UNITED STATES COURT OF APPEALS FOR THE SECOND CIRCUIT
decided: January 10, 1989.
RYDER ENERGY DISTRIBUTION CORPORATION, PLAINTIFF-APPELLANT,
MERRILL LYNCH COMMODITIES, INC., DEFENDANT-APPELLEE
Appeal from a judgment of the United States District Court for the Southern District of New York, Haight, J., granting the motion of defendant-appellee Merrill Lynch Commodities, Inc. for summary judgment and dismissing the complaint of plaintiff-appellant Ryder Energy Distribution Corp.
Van Graafeiland, Meskill and Miner, Circuit Judges.
Author: Per Curiam
The business transaction that underlies this appeal, along with the relevant details of the mechanics of commodity futures trading, are set out in our prior decision in this case, Ryder Energy Distribution Corp. v. Merrill Lynch Commodities, Inc., 748 F.2d 774 (2d Cir. 1984) (REDCO I), and will not be repeated here. In the exchange of futures for physical (EFP) at issue here, Merrill Lynch Commodities, Inc. (Merrill), acting as futures commission merchant (FCM) for Two Oil, Inc. (TOI), erroneously certified to the New York Mercantile Exchange (NYME) that TOI owned and possessed the transferred 87,000 barrels of oil at the time of the EFP. In REDCO I, we found that by doing so without even asking TOI if it had the oil, Merrill breached a limited duty of inquiry imposed on it under the rules of the NYME as a seller's FCM. We further held that the duty extended to the buyer in the transaction, Ryder Energy Distribution Corp. (REDCO). We therefore reversed the district court's Fed. R. Civ. P. 12(b)(6) dismissal of REDCO's complaint against Merrill and remanded to the district court for further proceedings.
In REDCO I, we recognized that lack of causation might prove to be fatal to REDCO's claim against Merrill. Nevertheless, we left the issue of causation to the district court as we felt that a 12(b)(6) motion was not the proper vehicle to resolve the issue. See REDCO I, 748 F.2d at 782-83 & n.6. On remand and following "extensive pre-trial discovery [that] generated the testimony of every witness, and the production of every document, that one could reasonably expect to encounter at trial," see Ryder Energy Distribution Corp. v. Merrill Lynch Commodities, Inc., 684 F. Supp. 27, 30 (S.D.N.Y. 1988), the district court thoroughly reviewed the record and concluded that "no reasonable jury could find a causal connection between Merrill's failure to inquire of TOI and REDCO's loss," id., 684 F. Supp. at 35. The court granted Merrill's summary judgment motion on that basis. See id., 684 F. Supp. at 35 & n.10.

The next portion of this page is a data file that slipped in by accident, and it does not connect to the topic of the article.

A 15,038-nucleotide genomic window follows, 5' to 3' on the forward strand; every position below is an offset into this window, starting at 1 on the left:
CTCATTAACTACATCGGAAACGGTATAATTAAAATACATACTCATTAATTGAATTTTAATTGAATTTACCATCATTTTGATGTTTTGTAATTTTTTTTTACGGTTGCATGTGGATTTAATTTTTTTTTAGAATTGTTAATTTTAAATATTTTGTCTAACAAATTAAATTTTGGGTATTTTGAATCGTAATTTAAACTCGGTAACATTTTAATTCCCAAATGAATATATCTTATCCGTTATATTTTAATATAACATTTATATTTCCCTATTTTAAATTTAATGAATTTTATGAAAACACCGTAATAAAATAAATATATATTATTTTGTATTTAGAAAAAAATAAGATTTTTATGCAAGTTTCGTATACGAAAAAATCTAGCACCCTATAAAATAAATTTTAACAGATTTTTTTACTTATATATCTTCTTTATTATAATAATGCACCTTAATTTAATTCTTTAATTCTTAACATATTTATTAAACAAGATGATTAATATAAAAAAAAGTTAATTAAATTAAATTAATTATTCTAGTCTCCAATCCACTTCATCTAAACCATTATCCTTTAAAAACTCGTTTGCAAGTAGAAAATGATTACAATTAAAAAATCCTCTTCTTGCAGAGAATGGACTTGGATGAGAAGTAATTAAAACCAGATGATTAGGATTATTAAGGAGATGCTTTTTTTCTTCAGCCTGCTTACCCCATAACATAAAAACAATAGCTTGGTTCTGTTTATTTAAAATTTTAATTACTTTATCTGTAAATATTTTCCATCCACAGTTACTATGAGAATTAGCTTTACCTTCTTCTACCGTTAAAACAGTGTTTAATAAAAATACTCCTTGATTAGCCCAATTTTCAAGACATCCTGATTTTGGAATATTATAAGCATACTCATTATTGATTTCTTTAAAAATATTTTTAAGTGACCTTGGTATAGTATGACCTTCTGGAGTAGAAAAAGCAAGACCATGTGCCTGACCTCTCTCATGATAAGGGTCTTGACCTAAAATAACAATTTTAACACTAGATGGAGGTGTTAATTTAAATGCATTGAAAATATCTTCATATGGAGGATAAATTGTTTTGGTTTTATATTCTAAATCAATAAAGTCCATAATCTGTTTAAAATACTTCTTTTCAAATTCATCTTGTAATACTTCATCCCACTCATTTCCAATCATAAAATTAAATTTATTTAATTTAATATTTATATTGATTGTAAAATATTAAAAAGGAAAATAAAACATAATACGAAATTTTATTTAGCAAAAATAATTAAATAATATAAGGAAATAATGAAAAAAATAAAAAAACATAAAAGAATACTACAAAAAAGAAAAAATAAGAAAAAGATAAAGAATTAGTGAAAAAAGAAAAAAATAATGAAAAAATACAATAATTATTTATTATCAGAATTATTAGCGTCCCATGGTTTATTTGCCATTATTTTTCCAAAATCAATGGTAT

When Merrill moved for summary judgment on the ground that REDCO's evidence of causation was insufficient as a matter of law to support liability for breach of the duty we recognized in REDCO I, the burden shifted to REDCO to come forward with persuasive evidence that its claim of causation was not "implausible." See Brady v. Town of Colchester, 863 F.2d 205 (2d Cir. 1988) (quoting Matsushita Electric Industrial Co., Ltd. v. Zenith Radio Corp., 475 U.S. 574, 587, 89 L. Ed. 2d 538, 106 S. Ct. 1348 (1986)). We hold that the district court, in evaluating the sufficiency of REDCO's evidence of causation, exhibited the required caution, see Anderson v. Liberty Lobby, Inc., 477 U.S. 242, 255, 91 L. Ed. 2d 202, 106 S. Ct. 2505 (1986); Brady, slip op. at 404, and we are in agreement with the court's conclusion that REDCO's causation theory was implausible. We therefore affirm the judgment of the district court substantially for the reasons given by Judge Haight in his opinion. See 684 F. Supp. 27.*fn1